ries and all.
"I think this is (the) best we've
played - since I've been here - as
a team," Sims said. "Everybody is
playing as a team, and nobody is
worrying about their stats. Every-
body is trying to win."
The only way the inside-out game
works is for players to be unselfish,
and that was clearly evident against
the Wildcats. When a forward is
double-teamed down low, he needs
to kick it to a guard. If a guard can't
find an open perimeter shot, he
needs to pass it into the post.
For as much heat as Sims has taken
from the Michigan coaching staff
this season, he put together a solid
effort last night. In addition, he was
the lone regular frontcourt starter
who was healthy, which increased
the pressure on him. As soon as Sims
saw that senior J.C. Mathis would
receive his first start ofthe season,
he knew that the Northwestern front-
court would be targeting him. And he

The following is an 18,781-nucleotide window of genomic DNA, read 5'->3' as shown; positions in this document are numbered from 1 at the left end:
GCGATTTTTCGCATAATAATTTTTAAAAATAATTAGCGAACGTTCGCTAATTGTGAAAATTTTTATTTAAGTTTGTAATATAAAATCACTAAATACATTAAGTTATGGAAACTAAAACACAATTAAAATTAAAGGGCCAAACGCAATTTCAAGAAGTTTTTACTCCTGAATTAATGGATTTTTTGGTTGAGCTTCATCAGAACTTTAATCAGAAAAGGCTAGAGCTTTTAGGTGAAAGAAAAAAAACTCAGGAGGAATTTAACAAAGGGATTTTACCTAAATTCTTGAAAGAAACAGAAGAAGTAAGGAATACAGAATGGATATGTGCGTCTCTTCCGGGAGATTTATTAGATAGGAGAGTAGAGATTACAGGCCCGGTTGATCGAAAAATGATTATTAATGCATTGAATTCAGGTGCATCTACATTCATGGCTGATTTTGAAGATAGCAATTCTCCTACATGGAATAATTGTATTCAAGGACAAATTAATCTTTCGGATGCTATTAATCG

stepped up to the challenge.
Sims looked more physical in the post,
especially against a tough opponent on
defense in Northwestern's Mike Thomp-
son. Sims scored 17 points and hit all
seven of his foul shots, which was most
impressive to Amaker.
"When I look at his line, I'm
very impressed," Amaker said after
the game. "He's responded in a
positive way."
Not to be outdone, Harris and

Horton managed to balance each
other out in both halves. Harris was
on fire in the first half, scorching
the Wildcats for 11 points. Then
he handed off the baton to Horton,
who scored 19 of his season-high 24
points in the second half.
"We always want to work off of
each other," Harris said of Horton.
"We're just working together out
there, and it's working out perfect
right now."
Michigan has proven to be at its
most dangerous when anyone on the
court is a threat to score. Northwest-
ern had its hands full last night, as
it had to worry about three players.
When Chris Hunter returns to the
lineup and Ron Coleman explodes
the way he has shown he can in
recent games, opposing defenses
will be having fits.
The return of Horton to the lineup
has taken a lot of the pressure off
Harris to create his own shots and
keep the heat off the post'players by
hitting 3-pointers: The effect of Hor-
ton's return on Harris has been obvi-
ous, as the sophomore has scored
12, 20 and 17 points since Horton's
return against Iowa on Jan. 5.